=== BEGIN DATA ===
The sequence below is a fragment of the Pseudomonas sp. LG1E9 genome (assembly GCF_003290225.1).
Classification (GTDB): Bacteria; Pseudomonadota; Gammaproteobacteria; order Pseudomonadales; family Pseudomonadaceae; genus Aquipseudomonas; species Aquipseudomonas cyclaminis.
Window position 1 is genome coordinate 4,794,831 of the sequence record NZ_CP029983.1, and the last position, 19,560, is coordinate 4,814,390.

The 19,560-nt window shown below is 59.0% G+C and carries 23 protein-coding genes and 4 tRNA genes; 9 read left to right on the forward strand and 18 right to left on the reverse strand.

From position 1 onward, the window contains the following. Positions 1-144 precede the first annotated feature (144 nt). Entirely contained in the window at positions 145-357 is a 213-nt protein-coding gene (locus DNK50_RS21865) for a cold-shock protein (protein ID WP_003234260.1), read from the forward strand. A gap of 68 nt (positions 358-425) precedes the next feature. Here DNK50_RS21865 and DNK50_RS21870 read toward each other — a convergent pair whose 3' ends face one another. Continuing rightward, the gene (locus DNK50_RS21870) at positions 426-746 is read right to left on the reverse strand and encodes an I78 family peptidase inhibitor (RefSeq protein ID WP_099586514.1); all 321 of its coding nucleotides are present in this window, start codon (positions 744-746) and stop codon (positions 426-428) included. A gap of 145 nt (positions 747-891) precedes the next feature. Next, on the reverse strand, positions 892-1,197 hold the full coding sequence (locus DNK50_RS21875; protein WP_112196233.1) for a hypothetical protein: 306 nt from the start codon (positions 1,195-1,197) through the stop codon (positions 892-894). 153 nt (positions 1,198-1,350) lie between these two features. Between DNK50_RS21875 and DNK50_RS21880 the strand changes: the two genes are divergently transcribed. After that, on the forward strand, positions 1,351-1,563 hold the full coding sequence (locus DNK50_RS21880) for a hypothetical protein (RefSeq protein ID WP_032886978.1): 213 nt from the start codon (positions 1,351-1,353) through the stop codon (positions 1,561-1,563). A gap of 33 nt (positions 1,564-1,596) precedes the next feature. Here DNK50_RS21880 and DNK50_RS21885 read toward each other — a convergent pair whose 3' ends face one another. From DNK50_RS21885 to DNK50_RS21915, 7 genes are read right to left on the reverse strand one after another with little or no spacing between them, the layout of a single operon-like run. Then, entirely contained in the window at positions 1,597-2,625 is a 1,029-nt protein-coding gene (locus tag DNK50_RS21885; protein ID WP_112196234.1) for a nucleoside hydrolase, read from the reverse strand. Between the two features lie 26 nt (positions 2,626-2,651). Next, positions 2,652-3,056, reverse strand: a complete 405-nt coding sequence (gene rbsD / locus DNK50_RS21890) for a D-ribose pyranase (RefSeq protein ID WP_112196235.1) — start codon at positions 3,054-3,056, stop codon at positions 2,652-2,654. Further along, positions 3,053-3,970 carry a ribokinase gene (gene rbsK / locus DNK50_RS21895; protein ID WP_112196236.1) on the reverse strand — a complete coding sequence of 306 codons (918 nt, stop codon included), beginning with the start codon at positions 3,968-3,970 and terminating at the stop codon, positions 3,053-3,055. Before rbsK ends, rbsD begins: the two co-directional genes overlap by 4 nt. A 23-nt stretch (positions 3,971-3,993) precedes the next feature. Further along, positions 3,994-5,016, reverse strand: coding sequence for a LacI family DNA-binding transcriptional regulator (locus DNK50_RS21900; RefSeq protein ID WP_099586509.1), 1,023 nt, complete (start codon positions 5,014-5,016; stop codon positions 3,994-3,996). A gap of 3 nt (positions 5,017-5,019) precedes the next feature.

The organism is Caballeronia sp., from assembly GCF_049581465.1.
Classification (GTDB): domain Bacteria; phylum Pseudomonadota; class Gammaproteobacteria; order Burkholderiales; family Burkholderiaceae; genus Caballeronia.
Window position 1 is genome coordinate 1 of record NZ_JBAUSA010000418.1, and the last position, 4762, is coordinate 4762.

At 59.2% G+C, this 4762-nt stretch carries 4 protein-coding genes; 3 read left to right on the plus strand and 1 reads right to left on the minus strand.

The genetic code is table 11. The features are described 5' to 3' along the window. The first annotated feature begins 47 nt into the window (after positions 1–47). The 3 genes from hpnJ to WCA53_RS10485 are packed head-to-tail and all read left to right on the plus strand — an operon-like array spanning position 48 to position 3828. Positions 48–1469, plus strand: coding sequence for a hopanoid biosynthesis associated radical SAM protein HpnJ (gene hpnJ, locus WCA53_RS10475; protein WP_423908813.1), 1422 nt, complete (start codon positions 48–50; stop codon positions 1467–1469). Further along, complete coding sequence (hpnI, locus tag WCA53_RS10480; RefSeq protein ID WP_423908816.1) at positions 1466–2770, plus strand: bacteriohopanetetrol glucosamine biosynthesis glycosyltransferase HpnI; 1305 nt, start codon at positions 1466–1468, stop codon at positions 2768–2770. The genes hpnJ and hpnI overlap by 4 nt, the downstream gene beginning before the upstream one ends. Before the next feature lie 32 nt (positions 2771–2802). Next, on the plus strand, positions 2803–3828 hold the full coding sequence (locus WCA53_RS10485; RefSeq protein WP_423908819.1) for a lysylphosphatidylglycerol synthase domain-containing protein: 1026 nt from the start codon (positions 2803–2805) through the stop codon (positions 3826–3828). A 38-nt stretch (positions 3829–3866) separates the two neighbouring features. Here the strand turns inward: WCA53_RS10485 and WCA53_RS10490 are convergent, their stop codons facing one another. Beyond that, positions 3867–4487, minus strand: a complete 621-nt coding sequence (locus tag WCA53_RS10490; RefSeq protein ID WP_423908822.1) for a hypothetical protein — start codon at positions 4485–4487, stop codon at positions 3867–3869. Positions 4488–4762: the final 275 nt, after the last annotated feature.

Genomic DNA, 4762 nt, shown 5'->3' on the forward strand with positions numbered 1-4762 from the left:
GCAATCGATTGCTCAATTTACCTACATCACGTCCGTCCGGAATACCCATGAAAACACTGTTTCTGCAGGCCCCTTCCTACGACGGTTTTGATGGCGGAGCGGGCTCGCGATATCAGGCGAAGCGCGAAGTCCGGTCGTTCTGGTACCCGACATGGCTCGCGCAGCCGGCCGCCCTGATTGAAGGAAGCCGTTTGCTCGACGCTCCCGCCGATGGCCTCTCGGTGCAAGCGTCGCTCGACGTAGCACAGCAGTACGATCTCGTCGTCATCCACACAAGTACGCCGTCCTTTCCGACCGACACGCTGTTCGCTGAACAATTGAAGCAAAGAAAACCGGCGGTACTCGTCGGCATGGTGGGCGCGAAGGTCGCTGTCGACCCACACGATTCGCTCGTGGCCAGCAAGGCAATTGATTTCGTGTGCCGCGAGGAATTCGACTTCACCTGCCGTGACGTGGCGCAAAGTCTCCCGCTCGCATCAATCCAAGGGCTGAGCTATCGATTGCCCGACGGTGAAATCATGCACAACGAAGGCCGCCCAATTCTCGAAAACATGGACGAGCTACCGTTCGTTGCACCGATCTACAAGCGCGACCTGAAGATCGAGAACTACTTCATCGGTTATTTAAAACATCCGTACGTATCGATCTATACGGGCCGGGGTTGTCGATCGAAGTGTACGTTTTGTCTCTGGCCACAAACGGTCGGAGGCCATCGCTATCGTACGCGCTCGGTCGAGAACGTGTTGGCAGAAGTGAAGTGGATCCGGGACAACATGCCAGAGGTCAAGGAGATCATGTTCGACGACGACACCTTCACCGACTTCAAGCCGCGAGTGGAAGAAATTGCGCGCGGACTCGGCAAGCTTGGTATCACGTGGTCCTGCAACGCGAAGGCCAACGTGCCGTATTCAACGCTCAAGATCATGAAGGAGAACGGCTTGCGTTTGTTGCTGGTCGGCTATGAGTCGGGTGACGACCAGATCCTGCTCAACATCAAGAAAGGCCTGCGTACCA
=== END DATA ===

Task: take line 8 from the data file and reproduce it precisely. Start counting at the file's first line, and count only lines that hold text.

Window position 1 is genome coordinate 1 of record NZ_JBAUSA010000418.1, and the last position, 4762, is coordinate 4762.